I do not know that you will think my theory worth any consideration, but I have finally interested a number of ornithologists who share my view that the final and sudden wiping out of the great bulk of the pigeon flight must have been by some cataclysmic agency. It seems to me that the question is one of great interest from the point of view of the naturalist and biologist, and well worth serious investigation by all who care for these things. I shall be pleased to know if what I have said seems to you of interest and to have any weight.

Wishing you all success in your admirable undertaking, and anticipating with great pleasure the results of your studies in your proposed book, I am.

Yours very truly,

C. H. Ames.

Memorandum prepared by Mr. Robert Ridgway, Curator of the Division of Birds, U. S. National Museum, to accompany letter to Mr. W. B. Mershon, Saginaw, Mich.

If Mr. Mershon will communicate on the subject of Passenger Pigeons with Mr William Brewster,[1] 145 Brattle Street, Cambridge, Mass., he may get some data which will (or ought to) dismiss from consideration the idea that the passenger pigeon could have been exterminated in the manner suggested by Mr. Ames. During a visit to northern Michigan, Mr. Brewster talked with a great many pigeon netters. I have forgotten the figures, and may be very inexact in my recollection of them, but my recollection is that at one "roost" there were one hundred netters who averaged one thousand (it may have been ten thousand) pigeons per day. When it is considered that this was the rate of destruction at one locality in one State only, that the same was going on in other States, and that tens of thousands were being killed by hunters and others, and this year after year, I cannot see anything surprising in the eventual extermination of the species, no matter how numerously represented originally.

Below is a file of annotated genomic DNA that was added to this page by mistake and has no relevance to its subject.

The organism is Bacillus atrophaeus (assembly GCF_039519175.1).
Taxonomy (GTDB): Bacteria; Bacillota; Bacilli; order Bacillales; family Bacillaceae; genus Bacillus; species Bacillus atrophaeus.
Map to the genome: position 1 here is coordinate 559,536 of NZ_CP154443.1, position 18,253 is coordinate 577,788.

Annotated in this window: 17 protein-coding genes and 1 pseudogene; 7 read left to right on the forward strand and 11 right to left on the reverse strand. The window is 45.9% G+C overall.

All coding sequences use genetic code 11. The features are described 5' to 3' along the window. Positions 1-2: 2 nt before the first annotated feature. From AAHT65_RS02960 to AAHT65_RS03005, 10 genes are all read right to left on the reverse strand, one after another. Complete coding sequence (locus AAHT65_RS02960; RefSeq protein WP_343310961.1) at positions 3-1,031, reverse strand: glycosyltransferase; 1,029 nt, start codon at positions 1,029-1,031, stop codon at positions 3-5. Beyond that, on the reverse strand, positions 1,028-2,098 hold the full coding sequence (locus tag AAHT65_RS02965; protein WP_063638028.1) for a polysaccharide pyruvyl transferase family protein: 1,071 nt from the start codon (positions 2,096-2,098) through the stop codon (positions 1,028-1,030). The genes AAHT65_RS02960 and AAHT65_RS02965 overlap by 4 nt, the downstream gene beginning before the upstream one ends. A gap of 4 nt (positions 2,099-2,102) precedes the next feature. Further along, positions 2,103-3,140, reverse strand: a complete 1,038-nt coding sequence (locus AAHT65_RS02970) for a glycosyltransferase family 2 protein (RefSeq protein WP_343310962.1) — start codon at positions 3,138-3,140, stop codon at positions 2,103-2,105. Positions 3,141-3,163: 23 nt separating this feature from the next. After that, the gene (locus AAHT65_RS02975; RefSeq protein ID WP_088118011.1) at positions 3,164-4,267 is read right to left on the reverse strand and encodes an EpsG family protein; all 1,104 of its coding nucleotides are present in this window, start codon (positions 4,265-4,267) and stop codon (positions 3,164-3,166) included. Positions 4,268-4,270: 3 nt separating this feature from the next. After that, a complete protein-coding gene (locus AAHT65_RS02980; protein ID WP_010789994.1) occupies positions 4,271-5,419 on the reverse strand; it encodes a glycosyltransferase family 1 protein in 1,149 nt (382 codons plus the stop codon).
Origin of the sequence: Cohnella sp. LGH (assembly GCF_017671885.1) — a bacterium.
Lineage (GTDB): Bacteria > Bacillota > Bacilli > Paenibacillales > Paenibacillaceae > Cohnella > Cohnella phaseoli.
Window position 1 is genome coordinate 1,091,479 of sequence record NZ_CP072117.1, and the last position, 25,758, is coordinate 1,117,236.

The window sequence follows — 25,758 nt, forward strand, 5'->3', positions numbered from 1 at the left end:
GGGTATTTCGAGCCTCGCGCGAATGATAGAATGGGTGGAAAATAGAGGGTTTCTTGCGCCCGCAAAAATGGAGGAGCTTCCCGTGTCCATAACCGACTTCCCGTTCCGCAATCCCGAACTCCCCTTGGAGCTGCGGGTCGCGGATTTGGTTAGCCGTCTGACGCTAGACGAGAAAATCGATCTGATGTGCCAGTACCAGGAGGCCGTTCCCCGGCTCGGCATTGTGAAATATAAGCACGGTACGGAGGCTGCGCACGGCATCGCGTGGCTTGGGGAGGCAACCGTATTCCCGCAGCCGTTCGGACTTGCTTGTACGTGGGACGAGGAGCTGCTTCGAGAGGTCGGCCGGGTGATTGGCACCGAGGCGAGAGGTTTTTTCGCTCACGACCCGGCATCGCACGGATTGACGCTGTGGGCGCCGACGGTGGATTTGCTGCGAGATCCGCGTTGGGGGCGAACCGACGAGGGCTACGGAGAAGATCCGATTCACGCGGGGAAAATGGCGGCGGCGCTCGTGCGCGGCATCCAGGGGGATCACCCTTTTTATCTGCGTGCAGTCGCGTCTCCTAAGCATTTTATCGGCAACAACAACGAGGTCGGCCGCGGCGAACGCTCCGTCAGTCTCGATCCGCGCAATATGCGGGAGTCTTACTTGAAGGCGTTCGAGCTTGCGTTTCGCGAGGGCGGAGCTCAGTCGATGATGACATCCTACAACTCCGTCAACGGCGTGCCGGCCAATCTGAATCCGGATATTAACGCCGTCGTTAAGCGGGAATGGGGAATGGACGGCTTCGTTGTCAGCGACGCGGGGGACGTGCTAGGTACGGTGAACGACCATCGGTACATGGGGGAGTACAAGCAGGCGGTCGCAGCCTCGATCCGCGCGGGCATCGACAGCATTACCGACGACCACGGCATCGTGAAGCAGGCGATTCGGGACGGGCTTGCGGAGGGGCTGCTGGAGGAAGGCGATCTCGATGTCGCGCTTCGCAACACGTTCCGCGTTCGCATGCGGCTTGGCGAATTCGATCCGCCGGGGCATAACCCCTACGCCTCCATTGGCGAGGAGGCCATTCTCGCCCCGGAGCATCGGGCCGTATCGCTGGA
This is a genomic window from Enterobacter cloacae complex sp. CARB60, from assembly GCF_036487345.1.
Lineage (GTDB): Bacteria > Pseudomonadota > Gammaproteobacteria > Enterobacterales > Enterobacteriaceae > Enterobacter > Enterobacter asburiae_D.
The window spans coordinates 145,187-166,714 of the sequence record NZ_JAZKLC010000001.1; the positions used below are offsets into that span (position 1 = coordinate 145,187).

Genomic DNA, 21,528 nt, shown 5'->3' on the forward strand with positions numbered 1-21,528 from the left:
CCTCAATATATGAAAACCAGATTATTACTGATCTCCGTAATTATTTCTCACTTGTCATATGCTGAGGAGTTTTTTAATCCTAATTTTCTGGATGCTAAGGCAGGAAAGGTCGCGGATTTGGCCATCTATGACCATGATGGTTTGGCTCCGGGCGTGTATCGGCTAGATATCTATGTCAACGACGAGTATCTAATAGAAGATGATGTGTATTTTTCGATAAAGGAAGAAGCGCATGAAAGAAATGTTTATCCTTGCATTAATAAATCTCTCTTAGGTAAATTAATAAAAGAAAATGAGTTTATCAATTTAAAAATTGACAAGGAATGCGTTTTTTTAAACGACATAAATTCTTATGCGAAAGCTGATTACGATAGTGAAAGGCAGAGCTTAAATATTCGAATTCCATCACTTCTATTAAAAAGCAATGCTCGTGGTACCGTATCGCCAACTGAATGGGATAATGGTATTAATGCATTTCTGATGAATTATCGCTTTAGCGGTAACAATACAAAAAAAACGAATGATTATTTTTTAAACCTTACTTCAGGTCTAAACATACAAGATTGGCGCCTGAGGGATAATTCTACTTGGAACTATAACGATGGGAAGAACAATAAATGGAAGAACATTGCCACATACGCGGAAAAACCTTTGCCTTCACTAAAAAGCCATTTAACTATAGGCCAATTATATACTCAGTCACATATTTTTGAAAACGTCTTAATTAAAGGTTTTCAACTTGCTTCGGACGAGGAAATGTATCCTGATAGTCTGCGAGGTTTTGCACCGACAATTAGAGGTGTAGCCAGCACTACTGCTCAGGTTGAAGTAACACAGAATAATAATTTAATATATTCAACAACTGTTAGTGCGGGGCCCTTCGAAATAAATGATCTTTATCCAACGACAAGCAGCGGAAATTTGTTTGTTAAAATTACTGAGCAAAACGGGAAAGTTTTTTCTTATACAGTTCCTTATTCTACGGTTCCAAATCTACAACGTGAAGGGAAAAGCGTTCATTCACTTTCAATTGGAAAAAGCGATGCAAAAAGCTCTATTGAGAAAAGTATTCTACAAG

Nothing in the history of the Passenger Pigeon is more certainly known than the fact that its range to the southward did not extend beyond the United States.

There is a single Cuban record, but the occurrence was purely accidental. The migrations of the Passenger Pigeon were wholly different in their character from those of true emigrants, that is to say, they were influenced or controlled purely by the matter of food supply, as in the case of the robin and some other birds, and the flights were as often from west to east and vice versa as from south to north or north to south; in short, the flocks moved about in various directions in their search for food or nesting places. For myself, I do not believe in the story of drowning in the Gulf of Mexico for two reasons. In the first place the birds are extremely unlikely to have been there, a hurricane from the northward being absolutely necessary to explain their presence in that quarter, and, in the second place, no such explanation is needed in view of what is known to be the facts concerning their wholesale destruction by human agency alone.

The range of the Passenger Pigeon was limited to the mixed hardwood forest region of the eastern United States and Canada, and any that occurred beyond were stragglers, pure and simple. Consequently it was not found, except as stragglers, in the long-leaf pine belt of the Gulf Coast, but only on the uplands from northern or middle Alabama, Mississippi, and Louisiana, northward.

  1. See Chapter VII, "Netting the Pigeon" by Wm. Brewster.